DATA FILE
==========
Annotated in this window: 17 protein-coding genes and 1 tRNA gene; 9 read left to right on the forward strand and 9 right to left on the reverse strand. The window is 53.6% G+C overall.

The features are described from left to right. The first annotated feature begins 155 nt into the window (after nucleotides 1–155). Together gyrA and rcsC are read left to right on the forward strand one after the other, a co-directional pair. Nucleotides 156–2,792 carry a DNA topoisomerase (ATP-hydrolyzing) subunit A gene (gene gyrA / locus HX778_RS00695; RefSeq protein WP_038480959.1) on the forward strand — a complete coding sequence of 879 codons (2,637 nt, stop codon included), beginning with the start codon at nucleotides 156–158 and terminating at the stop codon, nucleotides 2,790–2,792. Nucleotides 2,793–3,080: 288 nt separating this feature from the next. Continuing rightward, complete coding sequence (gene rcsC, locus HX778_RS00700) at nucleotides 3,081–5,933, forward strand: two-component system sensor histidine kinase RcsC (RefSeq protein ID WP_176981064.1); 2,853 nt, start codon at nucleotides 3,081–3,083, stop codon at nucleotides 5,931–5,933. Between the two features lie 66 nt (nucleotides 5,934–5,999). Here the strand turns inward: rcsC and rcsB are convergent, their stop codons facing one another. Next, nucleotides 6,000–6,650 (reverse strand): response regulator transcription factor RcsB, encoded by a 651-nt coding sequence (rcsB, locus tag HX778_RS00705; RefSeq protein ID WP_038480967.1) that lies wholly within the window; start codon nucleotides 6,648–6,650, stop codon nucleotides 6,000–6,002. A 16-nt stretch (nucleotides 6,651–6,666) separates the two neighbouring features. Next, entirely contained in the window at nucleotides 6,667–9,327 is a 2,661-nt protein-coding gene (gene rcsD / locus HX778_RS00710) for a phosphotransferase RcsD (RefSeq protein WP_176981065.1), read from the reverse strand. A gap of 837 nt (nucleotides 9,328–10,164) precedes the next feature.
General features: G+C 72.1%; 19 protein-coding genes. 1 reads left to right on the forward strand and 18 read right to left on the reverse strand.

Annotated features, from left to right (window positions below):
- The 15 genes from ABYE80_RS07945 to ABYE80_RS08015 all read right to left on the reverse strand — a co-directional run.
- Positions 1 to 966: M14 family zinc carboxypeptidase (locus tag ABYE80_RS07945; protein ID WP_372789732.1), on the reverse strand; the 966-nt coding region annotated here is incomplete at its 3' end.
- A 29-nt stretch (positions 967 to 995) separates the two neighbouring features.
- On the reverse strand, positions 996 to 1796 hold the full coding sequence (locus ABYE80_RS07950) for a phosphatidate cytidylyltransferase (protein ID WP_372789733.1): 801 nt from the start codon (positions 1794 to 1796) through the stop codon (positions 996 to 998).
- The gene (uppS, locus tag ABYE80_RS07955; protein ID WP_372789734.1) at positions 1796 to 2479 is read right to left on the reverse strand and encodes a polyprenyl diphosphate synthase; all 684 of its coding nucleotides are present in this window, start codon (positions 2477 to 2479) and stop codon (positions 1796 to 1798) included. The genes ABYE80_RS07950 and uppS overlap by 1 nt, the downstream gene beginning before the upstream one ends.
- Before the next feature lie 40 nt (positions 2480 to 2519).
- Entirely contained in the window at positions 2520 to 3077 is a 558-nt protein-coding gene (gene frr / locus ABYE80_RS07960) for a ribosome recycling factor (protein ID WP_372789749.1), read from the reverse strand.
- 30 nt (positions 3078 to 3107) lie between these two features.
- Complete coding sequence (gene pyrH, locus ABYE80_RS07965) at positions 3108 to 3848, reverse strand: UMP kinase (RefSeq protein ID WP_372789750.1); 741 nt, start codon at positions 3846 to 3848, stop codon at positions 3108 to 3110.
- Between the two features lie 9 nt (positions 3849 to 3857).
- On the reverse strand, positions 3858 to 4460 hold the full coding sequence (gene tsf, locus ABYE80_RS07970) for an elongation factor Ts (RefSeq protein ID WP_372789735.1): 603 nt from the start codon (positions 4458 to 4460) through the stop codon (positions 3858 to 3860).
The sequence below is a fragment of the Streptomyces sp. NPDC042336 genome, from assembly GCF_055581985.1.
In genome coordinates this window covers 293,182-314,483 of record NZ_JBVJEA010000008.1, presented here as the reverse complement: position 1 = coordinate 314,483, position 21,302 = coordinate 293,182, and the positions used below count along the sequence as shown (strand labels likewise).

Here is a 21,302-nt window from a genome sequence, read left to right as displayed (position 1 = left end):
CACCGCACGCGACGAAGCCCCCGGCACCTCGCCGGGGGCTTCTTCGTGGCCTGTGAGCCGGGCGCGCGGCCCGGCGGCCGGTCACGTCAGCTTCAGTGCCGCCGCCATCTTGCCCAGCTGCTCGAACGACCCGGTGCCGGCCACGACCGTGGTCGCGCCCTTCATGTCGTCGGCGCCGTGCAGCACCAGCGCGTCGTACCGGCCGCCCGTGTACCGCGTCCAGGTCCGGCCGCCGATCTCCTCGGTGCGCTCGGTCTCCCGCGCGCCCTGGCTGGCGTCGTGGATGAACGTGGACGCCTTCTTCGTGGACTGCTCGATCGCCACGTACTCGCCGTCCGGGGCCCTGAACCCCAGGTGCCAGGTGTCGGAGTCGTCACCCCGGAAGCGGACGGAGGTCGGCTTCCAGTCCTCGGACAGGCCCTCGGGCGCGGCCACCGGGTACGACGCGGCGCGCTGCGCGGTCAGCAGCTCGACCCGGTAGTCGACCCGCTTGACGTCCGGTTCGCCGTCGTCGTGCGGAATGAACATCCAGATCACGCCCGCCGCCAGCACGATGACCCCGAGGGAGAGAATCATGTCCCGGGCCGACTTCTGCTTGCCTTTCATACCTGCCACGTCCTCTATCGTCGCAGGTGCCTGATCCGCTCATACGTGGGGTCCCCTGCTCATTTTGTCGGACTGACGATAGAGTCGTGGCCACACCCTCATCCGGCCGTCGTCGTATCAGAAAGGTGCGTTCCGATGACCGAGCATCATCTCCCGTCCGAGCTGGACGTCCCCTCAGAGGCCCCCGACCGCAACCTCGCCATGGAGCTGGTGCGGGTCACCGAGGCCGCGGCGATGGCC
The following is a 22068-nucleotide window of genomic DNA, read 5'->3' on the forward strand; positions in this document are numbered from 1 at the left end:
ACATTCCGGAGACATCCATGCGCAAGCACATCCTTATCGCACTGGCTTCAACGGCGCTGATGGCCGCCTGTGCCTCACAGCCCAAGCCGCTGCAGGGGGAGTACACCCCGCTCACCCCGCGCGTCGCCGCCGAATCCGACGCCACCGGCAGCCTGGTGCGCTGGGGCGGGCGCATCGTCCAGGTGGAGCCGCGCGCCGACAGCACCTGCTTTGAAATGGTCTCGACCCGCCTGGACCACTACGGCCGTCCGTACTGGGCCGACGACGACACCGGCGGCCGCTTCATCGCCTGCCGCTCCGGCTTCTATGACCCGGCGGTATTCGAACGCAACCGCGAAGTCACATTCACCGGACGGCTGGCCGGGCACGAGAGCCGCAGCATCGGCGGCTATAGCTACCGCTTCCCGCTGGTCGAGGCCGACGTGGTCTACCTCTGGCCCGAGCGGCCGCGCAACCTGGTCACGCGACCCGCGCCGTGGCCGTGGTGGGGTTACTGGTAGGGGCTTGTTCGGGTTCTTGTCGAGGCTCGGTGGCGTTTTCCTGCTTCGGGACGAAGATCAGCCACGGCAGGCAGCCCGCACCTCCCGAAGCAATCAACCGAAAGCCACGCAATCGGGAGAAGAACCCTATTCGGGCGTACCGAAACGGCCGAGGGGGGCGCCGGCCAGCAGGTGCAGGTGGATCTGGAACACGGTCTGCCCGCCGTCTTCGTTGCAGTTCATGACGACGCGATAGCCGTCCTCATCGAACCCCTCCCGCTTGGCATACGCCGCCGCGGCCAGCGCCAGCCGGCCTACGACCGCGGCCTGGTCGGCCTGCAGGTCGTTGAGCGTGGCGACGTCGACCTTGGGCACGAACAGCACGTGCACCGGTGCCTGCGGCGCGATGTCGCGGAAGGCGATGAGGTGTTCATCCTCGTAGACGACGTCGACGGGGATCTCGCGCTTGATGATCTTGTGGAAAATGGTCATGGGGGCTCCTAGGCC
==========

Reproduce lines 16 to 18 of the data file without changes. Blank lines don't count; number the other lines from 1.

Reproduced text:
The sequence below is a fragment of the Streptomyces sp. NPDC042336 genome, from assembly GCF_055581985.1.
In genome coordinates this window covers 293,182-314,483 of record NZ_JBVJEA010000008.1, presented here as the reverse complement: position 1 = coordinate 314,483, position 21,302 = coordinate 293,182, and the positions used below count along the sequence as shown (strand labels likewise).

Here is a 21,302-nt window from a genome sequence, read left to right as displayed (position 1 = left end):